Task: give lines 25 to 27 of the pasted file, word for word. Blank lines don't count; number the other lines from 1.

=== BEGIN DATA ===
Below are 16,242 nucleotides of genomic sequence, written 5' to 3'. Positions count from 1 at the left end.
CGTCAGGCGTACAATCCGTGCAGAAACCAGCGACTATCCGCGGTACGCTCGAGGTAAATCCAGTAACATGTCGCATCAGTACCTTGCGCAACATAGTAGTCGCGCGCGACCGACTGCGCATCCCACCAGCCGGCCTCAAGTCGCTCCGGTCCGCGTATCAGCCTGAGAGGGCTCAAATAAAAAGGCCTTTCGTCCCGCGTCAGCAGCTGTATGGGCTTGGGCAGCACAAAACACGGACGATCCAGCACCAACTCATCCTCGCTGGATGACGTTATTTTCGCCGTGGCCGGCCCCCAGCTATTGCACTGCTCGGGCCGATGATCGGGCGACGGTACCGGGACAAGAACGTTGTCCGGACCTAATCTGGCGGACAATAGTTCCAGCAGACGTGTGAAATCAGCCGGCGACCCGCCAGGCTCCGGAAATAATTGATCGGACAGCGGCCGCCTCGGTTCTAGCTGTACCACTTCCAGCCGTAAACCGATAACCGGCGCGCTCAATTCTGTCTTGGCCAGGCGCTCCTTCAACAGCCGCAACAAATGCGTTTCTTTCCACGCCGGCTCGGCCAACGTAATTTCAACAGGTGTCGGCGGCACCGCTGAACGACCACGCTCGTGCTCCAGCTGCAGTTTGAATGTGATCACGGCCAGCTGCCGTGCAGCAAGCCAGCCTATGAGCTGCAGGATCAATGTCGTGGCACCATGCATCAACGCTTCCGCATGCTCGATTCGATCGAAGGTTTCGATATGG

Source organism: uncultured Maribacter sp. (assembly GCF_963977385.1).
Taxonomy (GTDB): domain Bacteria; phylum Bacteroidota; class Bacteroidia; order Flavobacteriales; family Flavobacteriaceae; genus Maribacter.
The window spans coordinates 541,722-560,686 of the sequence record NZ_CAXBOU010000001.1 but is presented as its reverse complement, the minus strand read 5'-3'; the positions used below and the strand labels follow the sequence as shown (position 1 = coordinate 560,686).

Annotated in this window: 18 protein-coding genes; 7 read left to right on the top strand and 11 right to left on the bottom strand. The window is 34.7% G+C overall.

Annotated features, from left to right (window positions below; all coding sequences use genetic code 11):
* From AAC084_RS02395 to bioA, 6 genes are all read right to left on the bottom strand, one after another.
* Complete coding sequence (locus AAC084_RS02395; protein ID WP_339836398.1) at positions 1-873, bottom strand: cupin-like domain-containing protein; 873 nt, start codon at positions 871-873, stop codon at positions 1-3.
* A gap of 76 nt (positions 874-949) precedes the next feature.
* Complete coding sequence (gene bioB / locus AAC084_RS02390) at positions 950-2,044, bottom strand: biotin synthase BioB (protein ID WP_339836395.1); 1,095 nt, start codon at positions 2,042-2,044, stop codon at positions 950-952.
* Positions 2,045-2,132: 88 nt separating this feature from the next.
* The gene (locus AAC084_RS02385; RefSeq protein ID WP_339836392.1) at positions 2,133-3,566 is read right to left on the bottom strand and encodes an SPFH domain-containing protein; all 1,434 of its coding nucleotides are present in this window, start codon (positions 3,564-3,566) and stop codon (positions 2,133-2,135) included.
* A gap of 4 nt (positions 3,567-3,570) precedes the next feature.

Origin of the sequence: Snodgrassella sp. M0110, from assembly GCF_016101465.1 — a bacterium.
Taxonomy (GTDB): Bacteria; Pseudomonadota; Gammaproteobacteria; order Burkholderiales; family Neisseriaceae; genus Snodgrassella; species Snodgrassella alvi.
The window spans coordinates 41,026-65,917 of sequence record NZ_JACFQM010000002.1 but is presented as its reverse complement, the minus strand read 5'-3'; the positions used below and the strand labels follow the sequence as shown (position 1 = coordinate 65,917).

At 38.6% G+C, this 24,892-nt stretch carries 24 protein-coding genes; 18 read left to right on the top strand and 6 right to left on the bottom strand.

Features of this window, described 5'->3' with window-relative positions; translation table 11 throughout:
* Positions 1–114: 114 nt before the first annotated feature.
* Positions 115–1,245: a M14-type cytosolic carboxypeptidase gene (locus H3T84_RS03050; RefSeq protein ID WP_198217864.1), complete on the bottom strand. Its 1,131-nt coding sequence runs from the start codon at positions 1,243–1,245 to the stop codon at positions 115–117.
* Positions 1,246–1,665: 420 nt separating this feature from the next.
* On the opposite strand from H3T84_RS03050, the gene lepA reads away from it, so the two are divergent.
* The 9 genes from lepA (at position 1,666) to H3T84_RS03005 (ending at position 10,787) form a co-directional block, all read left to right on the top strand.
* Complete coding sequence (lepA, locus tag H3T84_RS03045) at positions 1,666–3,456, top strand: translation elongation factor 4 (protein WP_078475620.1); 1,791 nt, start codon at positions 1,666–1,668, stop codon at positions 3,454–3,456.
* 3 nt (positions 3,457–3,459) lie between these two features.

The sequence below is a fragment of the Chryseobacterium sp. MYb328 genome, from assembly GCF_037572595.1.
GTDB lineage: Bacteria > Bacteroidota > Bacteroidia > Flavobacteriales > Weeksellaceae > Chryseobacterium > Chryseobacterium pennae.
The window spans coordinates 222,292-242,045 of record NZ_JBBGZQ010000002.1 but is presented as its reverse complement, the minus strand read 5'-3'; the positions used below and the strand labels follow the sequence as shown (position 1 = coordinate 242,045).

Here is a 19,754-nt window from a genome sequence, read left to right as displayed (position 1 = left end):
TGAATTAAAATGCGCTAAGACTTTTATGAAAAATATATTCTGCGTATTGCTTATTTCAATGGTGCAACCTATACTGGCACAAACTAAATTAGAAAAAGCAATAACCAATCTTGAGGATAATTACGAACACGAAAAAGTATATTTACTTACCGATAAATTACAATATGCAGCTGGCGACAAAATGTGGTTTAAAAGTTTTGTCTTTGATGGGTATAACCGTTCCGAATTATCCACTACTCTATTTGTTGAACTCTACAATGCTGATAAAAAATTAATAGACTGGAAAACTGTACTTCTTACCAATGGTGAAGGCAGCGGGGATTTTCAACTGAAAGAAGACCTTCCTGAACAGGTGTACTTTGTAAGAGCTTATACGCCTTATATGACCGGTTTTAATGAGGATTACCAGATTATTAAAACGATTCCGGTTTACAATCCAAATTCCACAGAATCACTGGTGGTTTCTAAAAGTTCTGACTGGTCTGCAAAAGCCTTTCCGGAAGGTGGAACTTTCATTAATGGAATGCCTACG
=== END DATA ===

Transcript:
* Complete coding sequence (lepA, locus tag H3T84_RS03045) at positions 1,666–3,456, top strand: translation elongation factor 4 (protein WP_078475620.1); 1,791 nt, start codon at positions 1,666–1,668, stop codon at positions 3,454–3,456.
* 3 nt (positions 3,457–3,459) lie between these two features.

The sequence below is a fragment of the Chryseobacterium sp. MYb328 genome, from assembly GCF_037572595.1.